Nineteen Eighty-Four by George Orwell
For more unique dystopian visions of the future, try these…
A Clockwork Orange by Anthony Burgess for a violent future Britain where the establishment seeks order by reforming dangerous youth.
Little Brother by Cory Doctorow for a 1984-inspired YA thriller set in the near future that explores the dystopian effect of post 9/11 policy.
Station Eleven by Emily St. John Mandel for a literary love letter to humanity after a flu pandemic wipes out 99% of the population.
The Bone Clocks by David Mitchell for a genre-busting epic that starts in 1984 and ends in 2043.
Macbeth by A.J. Hartley & David Hewson
This is not your parents’ Macbeth or the one you read in high-school English class. A dark and bloody tale of a Scottish lord and his beloved wife trying to save their eleventh-century kingdom from its corrupt king. (+)
1) Who are you?
Hello there! I’m Rose. I’m a book addict.
2) Care to share a picture?
There might be one or two on my blog if you’re really curious.
3) Will you be providing your read along updates on any other social media?
4) What are some of your favorite books?
’Picking five favorite books is like picking the five body parts you’d most like not to lose.’ - Neil Gaiman
5) Who are some of your favorite authors?
Neil Gaiman, Stephen King, Robin McKinley, Mercedes Lackey, Garth Nix, Margaret Atwood, Terry Pratchett, Ursula K. Le Guin
6) Have you read the Heralds of Valdemar series before? Just a few books? The whole thing? Years ago? Recently?
I’ve been reading it on and off for years, whenever I find a book I haven’t read yet at the thrift shops I snatch it up and gobble it down.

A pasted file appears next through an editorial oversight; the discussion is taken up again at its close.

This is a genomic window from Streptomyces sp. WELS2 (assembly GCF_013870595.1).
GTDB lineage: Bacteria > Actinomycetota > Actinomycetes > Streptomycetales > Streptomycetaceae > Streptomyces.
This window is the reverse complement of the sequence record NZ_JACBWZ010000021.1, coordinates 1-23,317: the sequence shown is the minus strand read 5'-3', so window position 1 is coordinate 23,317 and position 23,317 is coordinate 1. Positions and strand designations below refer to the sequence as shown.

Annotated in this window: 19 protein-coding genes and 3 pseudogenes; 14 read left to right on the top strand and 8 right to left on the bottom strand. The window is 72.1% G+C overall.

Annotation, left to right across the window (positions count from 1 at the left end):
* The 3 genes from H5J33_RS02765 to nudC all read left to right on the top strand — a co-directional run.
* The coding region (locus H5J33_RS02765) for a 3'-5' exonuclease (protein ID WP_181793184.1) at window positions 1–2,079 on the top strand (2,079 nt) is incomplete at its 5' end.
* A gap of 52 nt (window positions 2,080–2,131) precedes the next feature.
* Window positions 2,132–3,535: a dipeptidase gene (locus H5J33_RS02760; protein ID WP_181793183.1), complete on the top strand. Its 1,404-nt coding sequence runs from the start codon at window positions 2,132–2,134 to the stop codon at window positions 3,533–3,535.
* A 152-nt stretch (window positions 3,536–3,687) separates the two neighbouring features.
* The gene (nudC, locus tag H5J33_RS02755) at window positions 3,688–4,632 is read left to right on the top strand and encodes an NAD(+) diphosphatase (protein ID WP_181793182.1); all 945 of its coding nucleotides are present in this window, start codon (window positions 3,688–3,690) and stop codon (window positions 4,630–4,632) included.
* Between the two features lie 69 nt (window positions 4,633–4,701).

7) What format(s) will you be reading the series in?
Mostly paperbacks. I think there’s a few on my kindle but I’d have to get it back from my mom to find out.
8) Do you plan on being able to participate all the way through the read along?
I’ll be on and off. Some of the books I’ve read to recently to want to reread them yet and others haven’t found there way into my possession yet.
Book Photo Challenge:
October 1, 2014
Thriller, Thriller Night: Misery by Stephen King
Thrillers are a genre of fiction in which tough, resourceful, but essentially ordinary heroes are pitted against villains determined to destroy them, their country, or the stability of the free world.
Woke up craving pancakes after a weird dream with ghosts and and an all night diner in small town America with a friend.
The only place nearby for pancakes is Denny’s…
Hell no if I reliving the dream for breakfast goodies.
Kurt Vonnegut liked list making, so here is another list from him, originally published in the preface of Bagombo Snuff Box. And just so you know, # 8 made Flavorwire’s list of Bad Writing Advice From Famous Authors. What do you think?
- Use the time of a total stranger in such a way that he or she will not feel the time was wasted.
- Give the reader at least one character he or she can root for.
- Every character should want something, even if it is only a glass of water.
- Every sentence must do one of two things-reveal character or advance the action.
- Start as close to the end as possible.
- Be a Sadist. No matter how sweet and innocent your leading characters, make awful things happen to them-in order that the reader may see what they are made of.
- Write to please just one person. If you open a window and make love to the world, so to speak, your story will get pneumonia.
- Give your readers as much information as possible as soon as possible. To hell with suspense. Readers should have such complete understanding of what is going on, where and why, that they could finish the story themselves, should cockroaches eat the last few pages